EU cybersecurity label for cloud computing vote pushed back once again – TechRadar

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For some time the EU has been trying to figure out a label to award cloud service providers with strong cybersecurity to be used by governments and organizations within its borders.

However, establishing the exact requirements for cloud companies to qualify for this label has been a battle between robust regulations and ease of access.

To that effect, the vote on the draft EU cybersecurity certification scheme (EUCS) has now been shelved until at least May 2024 to allow further wrinkles to be ironed out, people familiar with the matter have said.

Penetrating the bureaucracy

The label was first proposed back in 2020 by cybersecurity agency ENISA as a way to safeguard sensitive data once it is transferred beyond the borders of the EU. However, recent amendments may revoke legal protections for EU data leaving the bloc.

Originally the proposed label would require cloud service providers such as Google, Amazon and Microsoft to embark on a joint venture with an EU based company or build their own data center within the bloc’s borders, so that EU data could be handled within the borders of the EU. But the latest version of the draft has since scrapped this requirement.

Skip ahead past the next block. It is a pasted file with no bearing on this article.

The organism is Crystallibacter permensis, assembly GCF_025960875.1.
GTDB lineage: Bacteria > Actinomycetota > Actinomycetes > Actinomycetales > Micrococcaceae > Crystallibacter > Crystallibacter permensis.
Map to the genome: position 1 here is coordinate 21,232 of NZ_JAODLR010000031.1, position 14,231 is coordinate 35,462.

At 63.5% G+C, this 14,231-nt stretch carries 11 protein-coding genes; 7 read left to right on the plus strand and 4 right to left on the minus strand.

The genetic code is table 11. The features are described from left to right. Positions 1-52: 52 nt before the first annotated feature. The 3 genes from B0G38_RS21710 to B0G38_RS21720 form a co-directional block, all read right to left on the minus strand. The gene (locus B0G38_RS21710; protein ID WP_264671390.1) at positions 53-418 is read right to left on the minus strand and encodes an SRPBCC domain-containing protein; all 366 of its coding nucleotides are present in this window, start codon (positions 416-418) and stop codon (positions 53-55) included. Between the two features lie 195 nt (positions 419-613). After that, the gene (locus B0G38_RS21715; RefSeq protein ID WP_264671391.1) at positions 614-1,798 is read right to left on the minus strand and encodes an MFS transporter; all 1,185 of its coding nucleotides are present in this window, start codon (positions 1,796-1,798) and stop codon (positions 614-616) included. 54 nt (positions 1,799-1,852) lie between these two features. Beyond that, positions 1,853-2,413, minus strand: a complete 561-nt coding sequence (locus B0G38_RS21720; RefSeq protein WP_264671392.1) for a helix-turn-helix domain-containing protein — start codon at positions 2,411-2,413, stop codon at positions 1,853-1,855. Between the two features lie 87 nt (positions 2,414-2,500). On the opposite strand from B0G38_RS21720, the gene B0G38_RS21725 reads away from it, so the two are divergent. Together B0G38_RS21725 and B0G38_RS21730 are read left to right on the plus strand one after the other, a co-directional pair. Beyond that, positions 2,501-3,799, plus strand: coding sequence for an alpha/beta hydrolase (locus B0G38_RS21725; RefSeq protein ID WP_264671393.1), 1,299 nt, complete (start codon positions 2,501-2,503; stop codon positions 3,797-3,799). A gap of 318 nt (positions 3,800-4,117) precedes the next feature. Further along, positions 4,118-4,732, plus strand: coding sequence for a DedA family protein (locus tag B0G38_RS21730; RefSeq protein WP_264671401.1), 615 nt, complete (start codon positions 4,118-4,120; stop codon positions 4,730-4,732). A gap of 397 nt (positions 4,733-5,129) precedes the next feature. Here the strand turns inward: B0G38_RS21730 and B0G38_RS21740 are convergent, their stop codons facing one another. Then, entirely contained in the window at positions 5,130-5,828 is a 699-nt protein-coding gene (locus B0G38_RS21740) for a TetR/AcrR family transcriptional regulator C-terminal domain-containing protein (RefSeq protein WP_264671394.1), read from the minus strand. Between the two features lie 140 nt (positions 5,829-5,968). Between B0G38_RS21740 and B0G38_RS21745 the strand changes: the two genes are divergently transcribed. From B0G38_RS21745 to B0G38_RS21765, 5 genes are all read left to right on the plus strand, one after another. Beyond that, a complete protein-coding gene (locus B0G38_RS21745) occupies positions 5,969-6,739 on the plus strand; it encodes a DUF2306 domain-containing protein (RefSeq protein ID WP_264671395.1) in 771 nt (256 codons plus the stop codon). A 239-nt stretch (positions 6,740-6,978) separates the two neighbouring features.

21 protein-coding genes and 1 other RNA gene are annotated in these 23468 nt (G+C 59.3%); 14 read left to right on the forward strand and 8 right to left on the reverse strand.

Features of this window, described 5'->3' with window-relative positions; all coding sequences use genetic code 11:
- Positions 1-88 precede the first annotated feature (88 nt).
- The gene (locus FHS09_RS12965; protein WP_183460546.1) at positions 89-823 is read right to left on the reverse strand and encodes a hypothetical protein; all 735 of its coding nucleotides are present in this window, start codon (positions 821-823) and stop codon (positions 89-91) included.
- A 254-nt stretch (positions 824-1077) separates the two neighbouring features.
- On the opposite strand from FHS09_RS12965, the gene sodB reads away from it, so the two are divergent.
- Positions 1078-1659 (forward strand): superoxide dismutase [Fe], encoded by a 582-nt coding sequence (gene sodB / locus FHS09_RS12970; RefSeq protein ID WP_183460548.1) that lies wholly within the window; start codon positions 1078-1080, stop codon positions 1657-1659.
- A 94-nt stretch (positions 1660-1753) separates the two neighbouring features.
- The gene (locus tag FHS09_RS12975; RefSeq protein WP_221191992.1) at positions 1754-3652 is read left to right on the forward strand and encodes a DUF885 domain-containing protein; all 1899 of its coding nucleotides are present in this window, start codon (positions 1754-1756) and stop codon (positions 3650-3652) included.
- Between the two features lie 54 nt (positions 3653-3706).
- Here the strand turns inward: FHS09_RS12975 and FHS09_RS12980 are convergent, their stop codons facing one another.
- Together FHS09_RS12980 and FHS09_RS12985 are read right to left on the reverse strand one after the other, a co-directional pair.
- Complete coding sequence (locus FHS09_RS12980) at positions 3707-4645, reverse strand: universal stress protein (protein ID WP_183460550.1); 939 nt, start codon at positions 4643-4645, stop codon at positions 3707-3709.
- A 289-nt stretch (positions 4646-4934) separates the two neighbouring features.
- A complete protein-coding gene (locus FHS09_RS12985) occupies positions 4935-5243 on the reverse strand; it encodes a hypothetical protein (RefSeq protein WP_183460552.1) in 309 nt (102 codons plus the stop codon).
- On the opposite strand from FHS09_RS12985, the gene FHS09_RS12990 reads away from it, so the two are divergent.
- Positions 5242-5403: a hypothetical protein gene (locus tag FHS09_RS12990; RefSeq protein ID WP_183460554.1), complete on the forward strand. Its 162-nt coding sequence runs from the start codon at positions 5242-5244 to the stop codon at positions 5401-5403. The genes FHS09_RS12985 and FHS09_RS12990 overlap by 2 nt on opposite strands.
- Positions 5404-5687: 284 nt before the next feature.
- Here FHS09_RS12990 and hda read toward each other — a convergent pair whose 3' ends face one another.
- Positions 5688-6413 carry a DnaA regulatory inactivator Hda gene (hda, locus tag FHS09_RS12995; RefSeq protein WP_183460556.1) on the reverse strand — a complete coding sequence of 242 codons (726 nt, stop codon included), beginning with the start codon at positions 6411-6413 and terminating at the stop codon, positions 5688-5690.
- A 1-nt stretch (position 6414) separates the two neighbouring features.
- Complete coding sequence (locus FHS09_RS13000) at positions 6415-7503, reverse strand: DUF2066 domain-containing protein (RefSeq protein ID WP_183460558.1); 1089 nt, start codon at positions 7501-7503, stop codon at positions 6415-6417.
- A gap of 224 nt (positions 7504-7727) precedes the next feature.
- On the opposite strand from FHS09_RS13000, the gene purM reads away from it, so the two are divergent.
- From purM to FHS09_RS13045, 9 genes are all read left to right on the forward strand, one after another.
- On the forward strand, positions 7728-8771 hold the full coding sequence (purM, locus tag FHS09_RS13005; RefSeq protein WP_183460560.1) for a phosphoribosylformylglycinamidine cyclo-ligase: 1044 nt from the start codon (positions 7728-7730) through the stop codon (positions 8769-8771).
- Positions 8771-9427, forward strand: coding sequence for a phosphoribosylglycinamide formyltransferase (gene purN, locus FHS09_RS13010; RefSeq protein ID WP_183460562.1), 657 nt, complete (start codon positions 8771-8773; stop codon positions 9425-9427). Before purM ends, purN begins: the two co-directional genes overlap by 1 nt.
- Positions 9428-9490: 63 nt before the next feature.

Critics of the move have said that by not requiring cloud service providers to store and process the data within the EU, non-EU companies could use their own laws to access the data, therefore violating EU data protection.

The vote that has been pushed back to May involves deliberation by cybersecurity, cloud and data experts, before the draft label moves on to deliberation by EU members and a final stamp of approval from the European Commission.

Last year, the EU and US agreed on a data privacy pipeline that would allow businesses to transfer data between Europe and the US rather than the costly bureaucratic alternative of establishing data centers in the EU. The UK later piggy-backed off this pipeline for its own data privacy transfers following its departure from the European Union.

Via Reuters

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